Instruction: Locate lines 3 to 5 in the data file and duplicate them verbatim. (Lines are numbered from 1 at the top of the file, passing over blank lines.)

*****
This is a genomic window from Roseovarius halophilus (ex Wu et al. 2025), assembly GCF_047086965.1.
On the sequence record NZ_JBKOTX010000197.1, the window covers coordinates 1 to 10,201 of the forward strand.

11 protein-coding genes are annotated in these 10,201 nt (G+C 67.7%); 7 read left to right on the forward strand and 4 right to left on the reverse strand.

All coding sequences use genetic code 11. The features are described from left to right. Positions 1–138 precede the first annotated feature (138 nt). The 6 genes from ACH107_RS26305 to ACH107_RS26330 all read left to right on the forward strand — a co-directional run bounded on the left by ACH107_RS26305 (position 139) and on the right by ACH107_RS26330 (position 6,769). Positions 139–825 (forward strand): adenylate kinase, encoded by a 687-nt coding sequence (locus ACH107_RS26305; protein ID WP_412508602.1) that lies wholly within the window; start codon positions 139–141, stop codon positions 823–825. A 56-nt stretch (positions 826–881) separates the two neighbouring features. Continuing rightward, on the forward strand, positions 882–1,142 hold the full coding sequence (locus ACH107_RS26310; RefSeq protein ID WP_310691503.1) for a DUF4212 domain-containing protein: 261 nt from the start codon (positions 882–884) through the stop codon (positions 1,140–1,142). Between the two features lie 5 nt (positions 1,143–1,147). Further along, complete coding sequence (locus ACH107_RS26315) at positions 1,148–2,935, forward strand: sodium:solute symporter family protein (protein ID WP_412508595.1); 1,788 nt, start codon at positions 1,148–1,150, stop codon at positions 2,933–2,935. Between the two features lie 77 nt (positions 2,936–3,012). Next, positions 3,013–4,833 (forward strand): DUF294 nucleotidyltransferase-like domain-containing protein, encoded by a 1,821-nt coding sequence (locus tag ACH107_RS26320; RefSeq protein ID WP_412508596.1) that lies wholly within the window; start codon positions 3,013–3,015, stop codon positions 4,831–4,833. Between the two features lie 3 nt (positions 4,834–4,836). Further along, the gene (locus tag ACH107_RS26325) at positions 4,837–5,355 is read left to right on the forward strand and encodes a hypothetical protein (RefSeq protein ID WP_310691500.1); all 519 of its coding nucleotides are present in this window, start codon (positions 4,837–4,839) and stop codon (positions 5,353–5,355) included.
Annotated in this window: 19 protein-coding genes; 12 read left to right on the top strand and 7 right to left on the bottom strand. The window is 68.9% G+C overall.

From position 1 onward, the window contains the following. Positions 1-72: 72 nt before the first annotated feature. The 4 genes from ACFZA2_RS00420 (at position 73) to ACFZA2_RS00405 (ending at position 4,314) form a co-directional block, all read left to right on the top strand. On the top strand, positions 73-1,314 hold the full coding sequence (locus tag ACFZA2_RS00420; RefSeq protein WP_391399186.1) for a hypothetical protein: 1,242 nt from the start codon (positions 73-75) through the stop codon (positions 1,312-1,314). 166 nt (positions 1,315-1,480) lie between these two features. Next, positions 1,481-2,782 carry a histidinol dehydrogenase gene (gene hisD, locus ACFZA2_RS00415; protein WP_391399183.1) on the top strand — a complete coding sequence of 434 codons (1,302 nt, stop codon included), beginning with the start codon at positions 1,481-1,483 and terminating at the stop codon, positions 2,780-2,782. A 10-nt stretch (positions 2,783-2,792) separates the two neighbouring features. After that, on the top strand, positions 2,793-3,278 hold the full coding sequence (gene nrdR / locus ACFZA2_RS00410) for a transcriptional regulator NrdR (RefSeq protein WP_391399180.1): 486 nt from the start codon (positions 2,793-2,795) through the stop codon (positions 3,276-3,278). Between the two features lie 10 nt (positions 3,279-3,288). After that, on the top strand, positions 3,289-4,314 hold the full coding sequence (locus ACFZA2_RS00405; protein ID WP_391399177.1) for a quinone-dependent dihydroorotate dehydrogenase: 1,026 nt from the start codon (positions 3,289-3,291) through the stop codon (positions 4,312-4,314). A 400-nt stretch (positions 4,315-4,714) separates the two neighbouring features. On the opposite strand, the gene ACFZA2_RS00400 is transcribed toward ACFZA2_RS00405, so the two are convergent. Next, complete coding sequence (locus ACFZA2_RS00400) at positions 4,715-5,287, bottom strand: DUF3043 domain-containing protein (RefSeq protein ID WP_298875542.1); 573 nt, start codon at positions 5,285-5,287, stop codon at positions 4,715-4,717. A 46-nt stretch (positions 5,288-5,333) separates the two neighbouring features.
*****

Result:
11 protein-coding genes are annotated in these 10,201 nt (G+C 67.7%); 7 read left to right on the forward strand and 4 right to left on the reverse strand.

All coding sequences use genetic code 11. The features are described from left to right. Positions 1–138 precede the first annotated feature (138 nt). The 6 genes from ACH107_RS26305 to ACH107_RS26330 all read left to right on the forward strand — a co-directional run bounded on the left by ACH107_RS26305 (position 139) and on the right by ACH107_RS26330 (position 6,769). Positions 139–825 (forward strand): adenylate kinase, encoded by a 687-nt coding sequence (locus ACH107_RS26305; protein ID WP_412508602.1) that lies wholly within the window; start codon positions 139–141, stop codon positions 823–825. A 56-nt stretch (positions 826–881) separates the two neighbouring features. Continuing rightward, on the forward strand, positions 882–1,142 hold the full coding sequence (locus ACH107_RS26310; RefSeq protein ID WP_310691503.1) for a DUF4212 domain-containing protein: 261 nt from the start codon (positions 882–884) through the stop codon (positions 1,140–1,142). Between the two features lie 5 nt (positions 1,143–1,147). Further along, complete coding sequence (locus ACH107_RS26315) at positions 1,148–2,935, forward strand: sodium:solute symporter family protein (protein ID WP_412508595.1); 1,788 nt, start codon at positions 1,148–1,150, stop codon at positions 2,933–2,935. Between the two features lie 77 nt (positions 2,936–3,012). Next, positions 3,013–4,833 (forward strand): DUF294 nucleotidyltransferase-like domain-containing protein, encoded by a 1,821-nt coding sequence (locus tag ACH107_RS26320; RefSeq protein ID WP_412508596.1) that lies wholly within the window; start codon positions 3,013–3,015, stop codon positions 4,831–4,833. Between the two features lie 3 nt (positions 4,834–4,836). Further along, the gene (locus tag ACH107_RS26325) at positions 4,837–5,355 is read left to right on the forward strand and encodes a hypothetical protein (RefSeq protein ID WP_310691500.1); all 519 of its coding nucleotides are present in this window, start codon (positions 4,837–4,839) and stop codon (positions 5,353–5,355) included.
Annotated in this window: 19 protein-coding genes; 12 read left to right on the top strand and 7 right to left on the bottom strand. The window is 68.9% G+C overall.